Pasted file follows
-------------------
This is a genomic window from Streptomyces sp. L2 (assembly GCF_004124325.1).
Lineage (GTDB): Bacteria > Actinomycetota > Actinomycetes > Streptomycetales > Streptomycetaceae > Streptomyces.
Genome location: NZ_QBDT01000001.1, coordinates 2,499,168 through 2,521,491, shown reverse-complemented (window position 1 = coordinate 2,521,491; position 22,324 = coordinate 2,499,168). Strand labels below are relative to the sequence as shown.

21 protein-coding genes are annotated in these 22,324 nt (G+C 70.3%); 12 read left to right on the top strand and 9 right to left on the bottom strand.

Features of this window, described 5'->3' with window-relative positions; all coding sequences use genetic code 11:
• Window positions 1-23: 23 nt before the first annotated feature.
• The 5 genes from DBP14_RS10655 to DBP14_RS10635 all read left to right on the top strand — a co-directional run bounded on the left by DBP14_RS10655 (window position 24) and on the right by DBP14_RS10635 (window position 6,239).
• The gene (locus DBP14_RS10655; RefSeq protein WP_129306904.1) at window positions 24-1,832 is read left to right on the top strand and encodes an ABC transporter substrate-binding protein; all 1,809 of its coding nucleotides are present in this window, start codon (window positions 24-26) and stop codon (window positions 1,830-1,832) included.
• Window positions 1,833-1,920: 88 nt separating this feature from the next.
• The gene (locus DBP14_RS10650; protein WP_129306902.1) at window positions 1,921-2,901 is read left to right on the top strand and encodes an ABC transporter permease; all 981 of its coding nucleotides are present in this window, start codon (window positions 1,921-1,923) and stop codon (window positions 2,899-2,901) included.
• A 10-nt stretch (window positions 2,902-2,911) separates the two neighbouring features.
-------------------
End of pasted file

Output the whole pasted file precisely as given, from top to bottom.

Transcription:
This is a genomic window from Streptomyces sp. L2 (assembly GCF_004124325.1).
Lineage (GTDB): Bacteria > Actinomycetota > Actinomycetes > Streptomycetales > Streptomycetaceae > Streptomyces.
Genome location: NZ_QBDT01000001.1, coordinates 2,499,168 through 2,521,491, shown reverse-complemented (window position 1 = coordinate 2,521,491; position 22,324 = coordinate 2,499,168). Strand labels below are relative to the sequence as shown.

21 protein-coding genes are annotated in these 22,324 nt (G+C 70.3%); 12 read left to right on the top strand and 9 right to left on the bottom strand.

Features of this window, described 5'->3' with window-relative positions; all coding sequences use genetic code 11:
• Window positions 1-23: 23 nt before the first annotated feature.
• The 5 genes from DBP14_RS10655 to DBP14_RS10635 all read left to right on the top strand — a co-directional run bounded on the left by DBP14_RS10655 (window position 24) and on the right by DBP14_RS10635 (window position 6,239).
• The gene (locus DBP14_RS10655; RefSeq protein WP_129306904.1) at window positions 24-1,832 is read left to right on the top strand and encodes an ABC transporter substrate-binding protein; all 1,809 of its coding nucleotides are present in this window, start codon (window positions 24-26) and stop codon (window positions 1,830-1,832) included.
• Window positions 1,833-1,920: 88 nt separating this feature from the next.
• The gene (locus DBP14_RS10650; protein WP_129306902.1) at window positions 1,921-2,901 is read left to right on the top strand and encodes an ABC transporter permease; all 981 of its coding nucleotides are present in this window, start codon (window positions 1,921-1,923) and stop codon (window positions 2,899-2,901) included.
• A 10-nt stretch (window positions 2,902-2,911) separates the two neighbouring features.